- Meeting abstract
- Open Access
234 A novel in vivo marker for ischemic tissue injury early after coronary occlusion
© Abdel-Aty et al; licensee BioMed Central Ltd. 2008
- Published: 22 October 2008
- Cardiovascular Magnetic Resonance
- Late Gadolinium Enhancement
- Coronary Occlusion
- Acute Ischemia
- Regional Wall Motion Abnormality
Early identification of acute myocardial ischemia is a diagnostic challenge. We aimed at identifying the earliest time point at which T2-weighted cardiovascular magnetic resonance imaging could visually identify acute ischemia.
We studied seven dogs with serial T2-weighted and cine imaging at baseline, during and early after transient coronary occlusion (25–35 minutes) in a 1.5 T MRI system. Late gadolinium enhancement was used to assess irreversible injury.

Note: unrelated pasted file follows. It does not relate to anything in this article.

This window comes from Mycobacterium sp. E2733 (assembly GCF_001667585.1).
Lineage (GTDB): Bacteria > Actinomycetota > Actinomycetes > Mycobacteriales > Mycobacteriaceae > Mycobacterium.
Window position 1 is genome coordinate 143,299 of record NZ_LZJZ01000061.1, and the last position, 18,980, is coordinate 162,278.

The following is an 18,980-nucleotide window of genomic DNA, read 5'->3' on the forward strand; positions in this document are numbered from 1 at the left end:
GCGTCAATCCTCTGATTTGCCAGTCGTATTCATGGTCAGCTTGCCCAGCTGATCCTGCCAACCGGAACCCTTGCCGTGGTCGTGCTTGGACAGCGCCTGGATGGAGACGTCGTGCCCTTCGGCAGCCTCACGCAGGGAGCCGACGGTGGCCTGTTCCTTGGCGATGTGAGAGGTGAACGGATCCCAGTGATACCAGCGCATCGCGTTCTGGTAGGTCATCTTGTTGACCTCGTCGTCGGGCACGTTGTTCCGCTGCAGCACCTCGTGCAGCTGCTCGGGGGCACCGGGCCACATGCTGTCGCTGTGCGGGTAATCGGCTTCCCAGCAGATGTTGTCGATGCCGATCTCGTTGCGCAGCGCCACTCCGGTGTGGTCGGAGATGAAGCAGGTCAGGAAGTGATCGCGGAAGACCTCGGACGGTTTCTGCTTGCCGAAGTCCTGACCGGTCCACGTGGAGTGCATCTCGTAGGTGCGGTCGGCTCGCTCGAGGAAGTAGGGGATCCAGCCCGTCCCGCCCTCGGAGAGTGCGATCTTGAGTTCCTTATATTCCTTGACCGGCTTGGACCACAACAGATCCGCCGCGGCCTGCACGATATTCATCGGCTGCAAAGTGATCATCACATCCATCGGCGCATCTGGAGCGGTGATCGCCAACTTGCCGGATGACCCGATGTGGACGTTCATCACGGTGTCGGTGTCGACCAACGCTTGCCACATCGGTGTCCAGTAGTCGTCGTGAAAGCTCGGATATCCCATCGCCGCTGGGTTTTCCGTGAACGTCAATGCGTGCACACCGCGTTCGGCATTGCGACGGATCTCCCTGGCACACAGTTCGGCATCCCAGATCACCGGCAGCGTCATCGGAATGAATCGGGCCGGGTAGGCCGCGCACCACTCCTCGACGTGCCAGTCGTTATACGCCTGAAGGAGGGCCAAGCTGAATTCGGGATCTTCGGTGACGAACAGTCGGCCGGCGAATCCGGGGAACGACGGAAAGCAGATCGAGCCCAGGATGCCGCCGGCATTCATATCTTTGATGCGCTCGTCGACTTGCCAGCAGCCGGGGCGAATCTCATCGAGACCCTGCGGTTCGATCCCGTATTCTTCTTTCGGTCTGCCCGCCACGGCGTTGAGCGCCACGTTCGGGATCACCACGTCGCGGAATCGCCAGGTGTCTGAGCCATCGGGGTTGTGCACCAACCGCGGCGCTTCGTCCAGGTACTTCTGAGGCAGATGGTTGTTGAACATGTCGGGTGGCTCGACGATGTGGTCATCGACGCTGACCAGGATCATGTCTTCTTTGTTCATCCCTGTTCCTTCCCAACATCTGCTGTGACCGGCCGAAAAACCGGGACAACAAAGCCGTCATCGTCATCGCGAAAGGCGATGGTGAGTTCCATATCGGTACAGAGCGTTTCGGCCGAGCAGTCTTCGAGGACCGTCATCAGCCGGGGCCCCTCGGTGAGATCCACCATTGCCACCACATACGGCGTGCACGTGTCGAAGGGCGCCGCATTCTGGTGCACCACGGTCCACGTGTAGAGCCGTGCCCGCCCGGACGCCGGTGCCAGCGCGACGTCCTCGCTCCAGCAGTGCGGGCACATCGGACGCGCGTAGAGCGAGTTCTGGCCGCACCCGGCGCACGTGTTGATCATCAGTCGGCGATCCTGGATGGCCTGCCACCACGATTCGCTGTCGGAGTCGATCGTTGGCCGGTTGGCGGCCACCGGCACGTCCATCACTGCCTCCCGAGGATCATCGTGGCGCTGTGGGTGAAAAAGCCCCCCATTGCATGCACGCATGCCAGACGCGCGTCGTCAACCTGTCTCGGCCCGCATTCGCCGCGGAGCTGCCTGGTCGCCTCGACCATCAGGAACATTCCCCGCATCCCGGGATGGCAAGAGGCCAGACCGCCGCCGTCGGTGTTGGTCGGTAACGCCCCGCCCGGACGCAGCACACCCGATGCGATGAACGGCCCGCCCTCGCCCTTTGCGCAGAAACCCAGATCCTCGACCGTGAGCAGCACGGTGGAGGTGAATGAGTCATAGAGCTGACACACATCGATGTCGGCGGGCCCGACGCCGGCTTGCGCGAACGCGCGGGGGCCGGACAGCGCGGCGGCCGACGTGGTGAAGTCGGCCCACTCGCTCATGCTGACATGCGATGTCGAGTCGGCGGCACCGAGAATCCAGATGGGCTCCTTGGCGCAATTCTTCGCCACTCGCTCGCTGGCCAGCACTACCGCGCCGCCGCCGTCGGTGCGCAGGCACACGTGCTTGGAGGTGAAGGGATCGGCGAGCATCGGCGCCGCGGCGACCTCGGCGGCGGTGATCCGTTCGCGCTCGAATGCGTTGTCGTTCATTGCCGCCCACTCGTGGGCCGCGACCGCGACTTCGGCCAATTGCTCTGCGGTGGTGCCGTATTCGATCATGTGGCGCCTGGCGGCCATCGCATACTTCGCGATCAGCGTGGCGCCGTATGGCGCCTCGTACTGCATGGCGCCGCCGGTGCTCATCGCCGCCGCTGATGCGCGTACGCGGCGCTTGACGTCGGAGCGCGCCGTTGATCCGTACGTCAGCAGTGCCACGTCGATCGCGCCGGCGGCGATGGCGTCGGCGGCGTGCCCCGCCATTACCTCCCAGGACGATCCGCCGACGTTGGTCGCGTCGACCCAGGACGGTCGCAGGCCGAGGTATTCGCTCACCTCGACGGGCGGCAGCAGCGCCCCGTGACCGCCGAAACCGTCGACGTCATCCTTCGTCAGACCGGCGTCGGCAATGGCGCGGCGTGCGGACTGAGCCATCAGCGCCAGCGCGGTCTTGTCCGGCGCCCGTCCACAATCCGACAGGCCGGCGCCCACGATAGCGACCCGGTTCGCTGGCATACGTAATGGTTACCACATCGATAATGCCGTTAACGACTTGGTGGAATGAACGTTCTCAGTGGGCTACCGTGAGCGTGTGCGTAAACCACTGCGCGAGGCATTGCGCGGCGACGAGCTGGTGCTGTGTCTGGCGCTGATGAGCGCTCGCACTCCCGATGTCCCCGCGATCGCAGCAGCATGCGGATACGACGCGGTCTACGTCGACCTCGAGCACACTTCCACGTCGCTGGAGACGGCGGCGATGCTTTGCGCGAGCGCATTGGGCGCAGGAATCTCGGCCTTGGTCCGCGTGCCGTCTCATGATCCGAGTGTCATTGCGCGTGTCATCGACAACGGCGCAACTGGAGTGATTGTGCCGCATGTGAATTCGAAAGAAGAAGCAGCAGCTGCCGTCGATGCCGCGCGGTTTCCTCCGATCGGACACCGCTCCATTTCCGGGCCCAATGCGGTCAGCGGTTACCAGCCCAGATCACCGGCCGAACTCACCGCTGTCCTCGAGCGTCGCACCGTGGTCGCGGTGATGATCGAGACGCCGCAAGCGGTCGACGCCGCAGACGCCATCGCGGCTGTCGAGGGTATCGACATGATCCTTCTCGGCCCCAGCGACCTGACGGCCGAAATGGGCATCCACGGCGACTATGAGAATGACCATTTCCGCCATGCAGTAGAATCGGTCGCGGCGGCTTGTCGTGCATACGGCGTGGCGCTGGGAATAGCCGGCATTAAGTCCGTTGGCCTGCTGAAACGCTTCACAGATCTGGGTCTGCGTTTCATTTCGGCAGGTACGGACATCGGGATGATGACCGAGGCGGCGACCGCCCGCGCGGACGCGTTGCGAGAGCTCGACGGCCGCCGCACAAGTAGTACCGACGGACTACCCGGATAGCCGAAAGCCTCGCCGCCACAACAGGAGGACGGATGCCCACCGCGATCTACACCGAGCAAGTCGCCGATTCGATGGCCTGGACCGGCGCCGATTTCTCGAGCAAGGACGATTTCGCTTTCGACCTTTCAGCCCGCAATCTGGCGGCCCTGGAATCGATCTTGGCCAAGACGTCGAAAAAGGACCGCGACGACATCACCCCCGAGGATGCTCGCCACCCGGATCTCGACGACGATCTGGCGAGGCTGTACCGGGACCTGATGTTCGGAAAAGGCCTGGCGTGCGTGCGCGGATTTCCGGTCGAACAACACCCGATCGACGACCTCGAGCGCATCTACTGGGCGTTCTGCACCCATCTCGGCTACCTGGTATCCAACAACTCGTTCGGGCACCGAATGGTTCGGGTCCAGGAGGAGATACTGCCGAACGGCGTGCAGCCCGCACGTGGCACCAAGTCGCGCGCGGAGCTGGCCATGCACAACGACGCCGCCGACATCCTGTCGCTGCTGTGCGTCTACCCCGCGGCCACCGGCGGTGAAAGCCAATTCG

28 ± 4 minutes after experimental coronary artery occlusion, we observed a transmural area of high T2 signal intensity (contrast to noise ratio to remote myocardium 11.0 ± 10; p < 0.0001), matching areas with new onset regional wall motion abnormalities. Late enhancement imaging performed after reperfusion did not show irreversible injury in any of the dogs (Figure 1).
We provide the first preliminary evidence that T2-weighted CMR imaging represents a novel in vivo marker for ischemic tissue injury likely before the onset of irreversible injury. T2-weighted CMR may offer a novel potential means of identifying acute ischemia in acute coronary syndromes.
This article is published under license to BioMed Central Ltd.